MyPACS.net: Radiology Teaching Files > Case 40200015

Last visited 04-27-2010 INTUSSUSCEPTION
Contributed by: Faculty and residents Children's Hospital, Radiologist, Children's Health System, Birmingham, Alabama., USA.
Patient: 4 month old male
History: 4 month old male with hematochezia.
Images:[small]larger

Fig. 1: RUQ ultrasound

Fig. 2: RUQ ultrasound

Fig. 3: Barium Enema

Fig. 4: Barium Enema

Fig. 5: Barium Enema
Findings:

Ultrasound shows an elongate mass in the right upper quadrant.   Transverse images of the mass demonstrate a swirled appearance of alternating sonolucent and hyperechoic regions of presumed bowel wall typical of the loop-within-a-loop appearance of Intussusception.  Longitudinal images of the mass demonstrate linear areas alternating sonolucent and hyperechoic regions of presumed bowel wall typical of the loop-within-a-loop appearance of Intussusception. "submarine sandwich sign"

Barium enema demonstrates a mass in the ascending colon and cecum which reduces with insufflation of air.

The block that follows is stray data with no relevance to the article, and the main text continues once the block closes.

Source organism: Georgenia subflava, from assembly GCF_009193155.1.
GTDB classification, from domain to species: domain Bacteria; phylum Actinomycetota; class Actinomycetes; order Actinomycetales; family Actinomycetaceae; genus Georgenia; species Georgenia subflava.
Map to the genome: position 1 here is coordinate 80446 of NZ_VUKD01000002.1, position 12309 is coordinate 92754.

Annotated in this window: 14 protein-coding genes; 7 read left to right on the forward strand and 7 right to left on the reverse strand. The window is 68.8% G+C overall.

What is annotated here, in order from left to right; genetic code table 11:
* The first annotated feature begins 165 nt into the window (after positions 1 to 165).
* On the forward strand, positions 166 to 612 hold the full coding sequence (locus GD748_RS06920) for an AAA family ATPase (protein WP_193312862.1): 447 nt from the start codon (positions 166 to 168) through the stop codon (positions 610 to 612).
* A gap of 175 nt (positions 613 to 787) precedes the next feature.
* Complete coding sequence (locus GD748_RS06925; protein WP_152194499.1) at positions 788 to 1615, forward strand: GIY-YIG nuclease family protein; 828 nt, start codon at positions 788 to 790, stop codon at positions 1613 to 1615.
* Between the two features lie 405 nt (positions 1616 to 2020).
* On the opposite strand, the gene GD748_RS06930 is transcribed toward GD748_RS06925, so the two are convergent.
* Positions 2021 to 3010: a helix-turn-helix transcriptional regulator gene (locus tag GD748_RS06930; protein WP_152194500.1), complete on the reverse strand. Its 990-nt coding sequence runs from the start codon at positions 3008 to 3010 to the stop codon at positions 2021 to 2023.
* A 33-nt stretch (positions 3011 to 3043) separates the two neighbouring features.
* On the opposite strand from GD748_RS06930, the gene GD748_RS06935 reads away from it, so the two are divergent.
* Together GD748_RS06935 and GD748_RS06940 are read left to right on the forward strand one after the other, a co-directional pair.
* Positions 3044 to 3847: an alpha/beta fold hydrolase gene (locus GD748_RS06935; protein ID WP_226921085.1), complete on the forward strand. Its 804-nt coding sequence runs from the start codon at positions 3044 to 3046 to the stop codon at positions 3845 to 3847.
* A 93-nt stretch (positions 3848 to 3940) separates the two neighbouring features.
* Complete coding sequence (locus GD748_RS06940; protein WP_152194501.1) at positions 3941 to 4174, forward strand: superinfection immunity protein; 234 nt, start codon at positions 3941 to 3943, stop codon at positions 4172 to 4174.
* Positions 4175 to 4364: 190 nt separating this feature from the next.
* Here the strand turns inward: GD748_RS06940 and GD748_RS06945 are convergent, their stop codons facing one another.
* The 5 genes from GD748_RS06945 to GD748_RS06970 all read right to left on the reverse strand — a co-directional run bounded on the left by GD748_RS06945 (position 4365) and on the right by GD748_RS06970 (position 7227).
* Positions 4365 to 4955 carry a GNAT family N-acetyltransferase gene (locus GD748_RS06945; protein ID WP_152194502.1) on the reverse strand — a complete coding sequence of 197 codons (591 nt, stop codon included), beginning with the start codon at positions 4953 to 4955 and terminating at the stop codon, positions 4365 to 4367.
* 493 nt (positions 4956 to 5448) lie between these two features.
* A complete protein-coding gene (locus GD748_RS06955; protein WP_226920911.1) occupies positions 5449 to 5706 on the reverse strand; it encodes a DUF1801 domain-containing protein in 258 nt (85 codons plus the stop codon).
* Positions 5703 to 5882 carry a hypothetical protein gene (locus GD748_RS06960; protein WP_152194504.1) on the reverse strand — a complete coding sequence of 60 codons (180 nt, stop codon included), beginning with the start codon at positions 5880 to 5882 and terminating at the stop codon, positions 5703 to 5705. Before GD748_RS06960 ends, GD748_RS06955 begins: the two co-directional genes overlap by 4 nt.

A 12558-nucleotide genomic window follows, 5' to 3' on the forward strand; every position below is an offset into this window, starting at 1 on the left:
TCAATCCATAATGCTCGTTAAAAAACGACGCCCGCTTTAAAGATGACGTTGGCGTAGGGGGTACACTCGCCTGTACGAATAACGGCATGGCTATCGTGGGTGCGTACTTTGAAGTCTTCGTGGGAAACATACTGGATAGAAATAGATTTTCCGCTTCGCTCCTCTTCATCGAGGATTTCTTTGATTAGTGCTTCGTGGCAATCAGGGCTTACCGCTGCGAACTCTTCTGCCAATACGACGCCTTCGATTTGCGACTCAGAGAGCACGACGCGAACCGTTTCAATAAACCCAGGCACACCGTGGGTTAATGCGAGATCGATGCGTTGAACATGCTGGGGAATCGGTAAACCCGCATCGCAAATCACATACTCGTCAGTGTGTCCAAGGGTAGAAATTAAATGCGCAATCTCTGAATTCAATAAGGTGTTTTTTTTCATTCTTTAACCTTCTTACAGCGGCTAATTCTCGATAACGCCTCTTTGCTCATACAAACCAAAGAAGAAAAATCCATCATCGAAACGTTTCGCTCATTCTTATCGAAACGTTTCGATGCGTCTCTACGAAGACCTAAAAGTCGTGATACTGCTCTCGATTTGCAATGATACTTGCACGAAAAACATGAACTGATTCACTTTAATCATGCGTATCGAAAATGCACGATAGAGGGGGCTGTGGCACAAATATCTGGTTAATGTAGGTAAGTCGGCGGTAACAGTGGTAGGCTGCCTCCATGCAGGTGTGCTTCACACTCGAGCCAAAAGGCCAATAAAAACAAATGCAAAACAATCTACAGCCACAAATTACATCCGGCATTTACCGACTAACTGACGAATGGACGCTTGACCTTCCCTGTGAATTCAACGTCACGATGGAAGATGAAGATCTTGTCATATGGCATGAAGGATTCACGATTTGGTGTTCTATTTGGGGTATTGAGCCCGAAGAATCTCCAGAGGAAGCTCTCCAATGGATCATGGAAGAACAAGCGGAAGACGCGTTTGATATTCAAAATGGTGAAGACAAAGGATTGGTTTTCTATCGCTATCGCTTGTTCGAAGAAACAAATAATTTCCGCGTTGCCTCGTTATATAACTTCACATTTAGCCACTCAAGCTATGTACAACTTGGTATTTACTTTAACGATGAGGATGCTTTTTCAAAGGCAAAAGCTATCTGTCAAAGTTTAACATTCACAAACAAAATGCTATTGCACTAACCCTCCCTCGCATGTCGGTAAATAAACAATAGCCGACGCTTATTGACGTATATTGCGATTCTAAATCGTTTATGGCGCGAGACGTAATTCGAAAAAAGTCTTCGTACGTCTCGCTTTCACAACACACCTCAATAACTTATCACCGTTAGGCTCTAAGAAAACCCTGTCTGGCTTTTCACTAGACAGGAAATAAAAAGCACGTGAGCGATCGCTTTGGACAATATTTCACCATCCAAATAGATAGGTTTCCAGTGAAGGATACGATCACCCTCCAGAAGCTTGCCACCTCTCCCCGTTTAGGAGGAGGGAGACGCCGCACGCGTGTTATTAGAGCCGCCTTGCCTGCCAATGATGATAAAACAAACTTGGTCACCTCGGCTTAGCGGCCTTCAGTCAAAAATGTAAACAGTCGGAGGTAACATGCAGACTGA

Diagnosis: Intussusception
Discussion:

Demographics

In infants aged 6 months to 2 years, intussusception is not unusual and often follows an upper respiratory tract illness; however, inciting factors may be absent.  The male-to-female ratio of intussusception is 3:1-2.

Presentation

Most intussusceptions are acute. The clinical picture is of a well-nourished infant with the following signs and symptoms of bowel obstruction:

  • Cramping abdominal pain
  • Poor feeding
  • Vomiting

The infant usually has one or more episodes of diarrhea mixed with blood and mucus (ie, currant-jelly stool), which is related to venous congestion. A palpable, slightly tender, sausage-shaped mass in the abdomen is characteristic. Although usually acute, chronic or recurrent intussusception may occur, with typical symptoms. In some patients, intussusception is painless; the infant may appear pale, diaphoretic, or lethargic. The physician may not suspect intussusception if unusual symptoms are present or if symptoms mask an upper respiratory infection. 

Pathophysiology

Invagination of a bowel segment (usually, the small bowel) into the lumen of the more distal bowel (usually, the colon) occurs. The invaginated segment (intussusceptum) is carried distally by peristalsis. Mesentery and vessels become involved with the intraluminal loop and are squeezed within the engulfing segment (intussuscipiens). Almost all occurrences are acute. Venous congestion is a major factor both in symptomatology and in the characteristic presence of blood in the stool.